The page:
In this issue we interview Japan-based Author and contributor to The Font, Susan Laura Sullivan. Her stories for The Font include Rubber Gloves, Four Days, and Ji. Her work has also recently been published in Rat’s Ass Revue (Love and Ensuing Madness Edition), Otoliths, Truck (The World is Not Enough edition), Plumwood Mountain, and the Journal of Literature in Language Teaching. She is a co-founder of the Toyohashi Writers’ Group, and holds a Master of Creative Arts from the University of Wollongong.
1) Why do you write, Susan?
I feel a number of writers and other artists come from families where verbal and emotional communication, such as expressing opinions, was difficult. Correspondingly, the form of meaningful communication they developed was through the arts – whether it be writing, music, fine arts or some other sort of expression. This expression, perhaps initially developed as a safe form of protecting, developing, testing, exploring and conveying identity, can sometimes transform into being the only form of communication an artist possesses, or at least the most prominent one.
Whereas once the art-form was used as a refuge and/or an outlet, it can also be used as a barrier if other forms of communication are not learnt. I was personally driven to tell stories and write when I was younger and enjoyed doing so. I didn’t have the awareness to call it communication then, however as written above, the lack of other outlets for communication covers in part why I write, or why I began to write and felt a strong sense of inevitability about doing so. Art as a substitution for denied outlets of communication is a pet theory of mine, although artists spring from all kinds of families. In my case though, I had no real awareness of my limited discourse skills until I realised I needed to learn more sustainable and interactive ways to connect with people as I grew older.
As I developed these skills, I wrote less. I was not as driven, though I still write. Therefore, I think one of the reasons I write is strongly influenced by psychological factors. I am far more emotionally balanced when I write than not, but I’m also more psychologically balanced than I was as a child and there are long periods without writing, which did not occur when I was younger. I feel writing is a talent I was born with, that was honed, and shaped with practice and time into a craft – a craft that becomes. rusty without practice. Whether it was initially an innate ability or not is also an interesting discussion. In many ways, I think writing is an expression of my true self, even when a story is far removed from my actuality, and it’s the something that I’m good at, in the way that a professional soccer player is good at soccer. There is a great sense of satisfaction from the act of skillful creation, particularly if the work produced is meaningful to both yourself and others.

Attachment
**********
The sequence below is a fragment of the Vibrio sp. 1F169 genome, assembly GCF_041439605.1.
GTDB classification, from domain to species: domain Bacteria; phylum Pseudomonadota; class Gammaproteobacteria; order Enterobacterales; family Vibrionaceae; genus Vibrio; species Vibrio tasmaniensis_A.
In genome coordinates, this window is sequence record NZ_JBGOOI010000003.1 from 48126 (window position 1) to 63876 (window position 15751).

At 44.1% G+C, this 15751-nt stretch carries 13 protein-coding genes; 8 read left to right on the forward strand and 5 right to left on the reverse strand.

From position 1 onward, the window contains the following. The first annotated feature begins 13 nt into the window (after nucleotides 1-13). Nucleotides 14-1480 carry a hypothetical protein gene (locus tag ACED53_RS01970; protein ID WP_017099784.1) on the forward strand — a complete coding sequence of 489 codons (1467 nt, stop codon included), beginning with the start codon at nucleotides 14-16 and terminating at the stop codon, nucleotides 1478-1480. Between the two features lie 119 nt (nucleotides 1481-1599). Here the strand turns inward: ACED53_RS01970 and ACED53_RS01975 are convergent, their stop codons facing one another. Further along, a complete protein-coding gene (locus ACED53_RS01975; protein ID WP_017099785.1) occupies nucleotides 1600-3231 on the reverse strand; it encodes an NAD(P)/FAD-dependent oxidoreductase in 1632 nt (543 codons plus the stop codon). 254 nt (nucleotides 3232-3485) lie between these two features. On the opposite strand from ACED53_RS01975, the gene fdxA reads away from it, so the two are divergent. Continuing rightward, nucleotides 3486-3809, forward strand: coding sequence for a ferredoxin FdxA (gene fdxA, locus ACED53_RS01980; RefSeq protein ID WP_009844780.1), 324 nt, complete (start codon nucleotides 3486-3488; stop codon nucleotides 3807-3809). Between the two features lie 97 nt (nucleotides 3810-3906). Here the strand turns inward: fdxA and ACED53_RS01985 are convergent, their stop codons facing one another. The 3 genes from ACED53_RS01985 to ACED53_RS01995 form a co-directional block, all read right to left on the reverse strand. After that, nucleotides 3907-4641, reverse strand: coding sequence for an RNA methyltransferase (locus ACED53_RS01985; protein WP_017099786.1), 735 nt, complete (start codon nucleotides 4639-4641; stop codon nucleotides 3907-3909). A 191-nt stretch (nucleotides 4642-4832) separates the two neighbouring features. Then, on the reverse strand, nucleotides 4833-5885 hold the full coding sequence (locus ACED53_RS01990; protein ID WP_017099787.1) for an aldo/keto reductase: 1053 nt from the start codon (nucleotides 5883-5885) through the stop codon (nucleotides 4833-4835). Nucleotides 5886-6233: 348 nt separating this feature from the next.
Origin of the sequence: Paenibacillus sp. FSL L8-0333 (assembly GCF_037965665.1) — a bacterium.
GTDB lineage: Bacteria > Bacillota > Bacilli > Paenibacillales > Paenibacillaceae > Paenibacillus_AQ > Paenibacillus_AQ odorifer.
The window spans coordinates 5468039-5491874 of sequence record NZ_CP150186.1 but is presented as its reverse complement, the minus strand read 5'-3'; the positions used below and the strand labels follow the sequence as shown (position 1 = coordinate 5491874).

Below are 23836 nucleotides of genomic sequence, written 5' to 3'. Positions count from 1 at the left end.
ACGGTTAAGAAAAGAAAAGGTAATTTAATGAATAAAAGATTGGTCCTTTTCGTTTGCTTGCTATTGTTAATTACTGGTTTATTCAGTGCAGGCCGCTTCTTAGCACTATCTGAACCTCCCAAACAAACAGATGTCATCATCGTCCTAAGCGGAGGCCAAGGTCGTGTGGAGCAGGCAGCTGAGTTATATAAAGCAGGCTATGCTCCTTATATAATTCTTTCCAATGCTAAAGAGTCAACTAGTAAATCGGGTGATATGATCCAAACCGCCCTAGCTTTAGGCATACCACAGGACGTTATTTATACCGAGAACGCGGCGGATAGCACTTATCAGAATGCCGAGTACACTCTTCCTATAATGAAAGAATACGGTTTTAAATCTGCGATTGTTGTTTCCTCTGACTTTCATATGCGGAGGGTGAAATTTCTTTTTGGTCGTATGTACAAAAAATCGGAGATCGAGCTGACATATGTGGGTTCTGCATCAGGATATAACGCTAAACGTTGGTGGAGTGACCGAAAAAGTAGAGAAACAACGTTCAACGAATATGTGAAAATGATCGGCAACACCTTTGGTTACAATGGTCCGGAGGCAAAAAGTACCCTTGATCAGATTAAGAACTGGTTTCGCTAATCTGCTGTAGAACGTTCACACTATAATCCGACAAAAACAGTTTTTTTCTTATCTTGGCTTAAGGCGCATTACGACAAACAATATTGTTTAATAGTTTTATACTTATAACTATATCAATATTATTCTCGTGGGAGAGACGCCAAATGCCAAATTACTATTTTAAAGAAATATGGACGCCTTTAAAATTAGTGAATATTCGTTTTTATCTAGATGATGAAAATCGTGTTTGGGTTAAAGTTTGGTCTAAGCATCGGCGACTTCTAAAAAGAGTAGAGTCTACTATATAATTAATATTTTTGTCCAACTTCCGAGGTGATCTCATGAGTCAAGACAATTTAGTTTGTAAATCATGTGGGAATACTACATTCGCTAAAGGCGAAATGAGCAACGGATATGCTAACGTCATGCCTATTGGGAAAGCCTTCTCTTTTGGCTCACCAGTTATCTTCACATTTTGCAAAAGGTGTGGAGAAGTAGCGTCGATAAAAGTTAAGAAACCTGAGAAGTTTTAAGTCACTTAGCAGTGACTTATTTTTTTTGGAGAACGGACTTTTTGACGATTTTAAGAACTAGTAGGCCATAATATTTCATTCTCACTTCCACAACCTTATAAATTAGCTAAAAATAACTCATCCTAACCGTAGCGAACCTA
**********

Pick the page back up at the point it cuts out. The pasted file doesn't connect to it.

2) What do you love about teaching languages?
I enjoy nurturing lifelong learning, student autonomy and creativity, among other areas. So at a tertiary level, I enjoy it when students are able to express themselves in ways that are different or not expected from the schooling in language they’ve had so far. I don’t know if this is language teaching, or what I am teaching happens to be in another language.
When straightforward language teaching is involved, I enjoy the tangible aspects of language and I enjoy it when students understand a concept and can use that concept. It’s rewarding to see the development of knowledge through use. Things that really inspire students to talk more are, for example, when there are native English speaker students of their own age in the class (such as on a short exchange) and English as a Lingua Franca develops. I can’t give them the interaction that same age peers can, but I can try to nurture confidence so that they’re more likely to seek out the world’s opportunities.